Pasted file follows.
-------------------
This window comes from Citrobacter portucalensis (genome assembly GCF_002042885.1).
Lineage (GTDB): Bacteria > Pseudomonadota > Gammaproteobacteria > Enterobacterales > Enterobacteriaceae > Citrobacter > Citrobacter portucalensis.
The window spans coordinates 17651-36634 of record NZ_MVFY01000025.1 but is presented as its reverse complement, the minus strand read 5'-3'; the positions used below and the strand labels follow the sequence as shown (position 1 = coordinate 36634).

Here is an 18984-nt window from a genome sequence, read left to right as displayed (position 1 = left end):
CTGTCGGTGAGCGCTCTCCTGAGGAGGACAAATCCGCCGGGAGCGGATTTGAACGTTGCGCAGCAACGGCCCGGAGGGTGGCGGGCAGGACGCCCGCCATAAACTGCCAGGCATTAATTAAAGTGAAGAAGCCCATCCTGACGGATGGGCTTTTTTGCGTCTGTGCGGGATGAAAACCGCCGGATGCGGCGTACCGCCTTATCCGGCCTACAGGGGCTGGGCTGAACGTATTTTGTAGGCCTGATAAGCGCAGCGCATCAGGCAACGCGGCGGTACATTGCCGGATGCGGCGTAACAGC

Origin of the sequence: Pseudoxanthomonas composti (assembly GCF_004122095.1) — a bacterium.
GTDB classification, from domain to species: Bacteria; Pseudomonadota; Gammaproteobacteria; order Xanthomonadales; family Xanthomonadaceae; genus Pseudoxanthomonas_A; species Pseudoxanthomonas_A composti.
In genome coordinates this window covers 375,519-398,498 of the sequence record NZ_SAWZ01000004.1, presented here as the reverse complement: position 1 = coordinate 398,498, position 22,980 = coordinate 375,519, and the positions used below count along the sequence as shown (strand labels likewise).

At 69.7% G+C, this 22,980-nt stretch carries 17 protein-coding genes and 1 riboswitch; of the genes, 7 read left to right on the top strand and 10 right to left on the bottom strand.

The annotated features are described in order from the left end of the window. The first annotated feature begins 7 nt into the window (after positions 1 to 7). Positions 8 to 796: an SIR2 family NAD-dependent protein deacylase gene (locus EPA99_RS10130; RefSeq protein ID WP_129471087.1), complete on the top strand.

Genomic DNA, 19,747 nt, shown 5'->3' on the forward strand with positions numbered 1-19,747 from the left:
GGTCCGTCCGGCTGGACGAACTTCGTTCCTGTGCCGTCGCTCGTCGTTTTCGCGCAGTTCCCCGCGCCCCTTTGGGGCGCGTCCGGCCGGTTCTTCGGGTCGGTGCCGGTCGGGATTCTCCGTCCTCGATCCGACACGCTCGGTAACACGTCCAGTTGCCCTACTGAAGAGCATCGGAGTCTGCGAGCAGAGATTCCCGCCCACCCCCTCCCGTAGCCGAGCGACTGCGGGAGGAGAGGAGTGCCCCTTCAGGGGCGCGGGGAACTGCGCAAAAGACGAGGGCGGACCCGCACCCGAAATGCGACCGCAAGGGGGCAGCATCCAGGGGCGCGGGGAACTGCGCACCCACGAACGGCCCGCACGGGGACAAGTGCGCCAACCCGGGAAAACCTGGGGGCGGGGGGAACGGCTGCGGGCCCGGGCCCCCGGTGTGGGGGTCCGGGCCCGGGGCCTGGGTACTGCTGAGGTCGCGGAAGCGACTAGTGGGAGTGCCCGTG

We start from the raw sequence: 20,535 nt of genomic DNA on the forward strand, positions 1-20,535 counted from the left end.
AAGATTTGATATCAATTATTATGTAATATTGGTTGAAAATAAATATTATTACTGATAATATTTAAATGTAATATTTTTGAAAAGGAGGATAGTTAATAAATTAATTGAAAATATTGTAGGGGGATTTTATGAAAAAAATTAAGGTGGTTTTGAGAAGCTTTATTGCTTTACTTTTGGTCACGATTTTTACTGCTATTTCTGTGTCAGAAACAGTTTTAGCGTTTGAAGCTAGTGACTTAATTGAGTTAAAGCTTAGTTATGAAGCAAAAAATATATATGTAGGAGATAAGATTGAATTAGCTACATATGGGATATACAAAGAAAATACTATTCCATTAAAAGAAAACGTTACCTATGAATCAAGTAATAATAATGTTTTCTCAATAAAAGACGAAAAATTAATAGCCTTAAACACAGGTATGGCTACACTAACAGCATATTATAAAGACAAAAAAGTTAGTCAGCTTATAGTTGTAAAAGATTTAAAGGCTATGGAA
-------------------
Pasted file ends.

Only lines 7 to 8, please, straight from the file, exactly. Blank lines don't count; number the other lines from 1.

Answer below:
GTDB classification, from domain to species: Bacteria; Pseudomonadota; Gammaproteobacteria; order Xanthomonadales; family Xanthomonadaceae; genus Pseudoxanthomonas_A; species Pseudoxanthomonas_A composti.
In genome coordinates this window covers 375,519-398,498 of the sequence record NZ_SAWZ01000004.1, presented here as the reverse complement: position 1 = coordinate 398,498, position 22,980 = coordinate 375,519, and the positions used below count along the sequence as shown (strand labels likewise).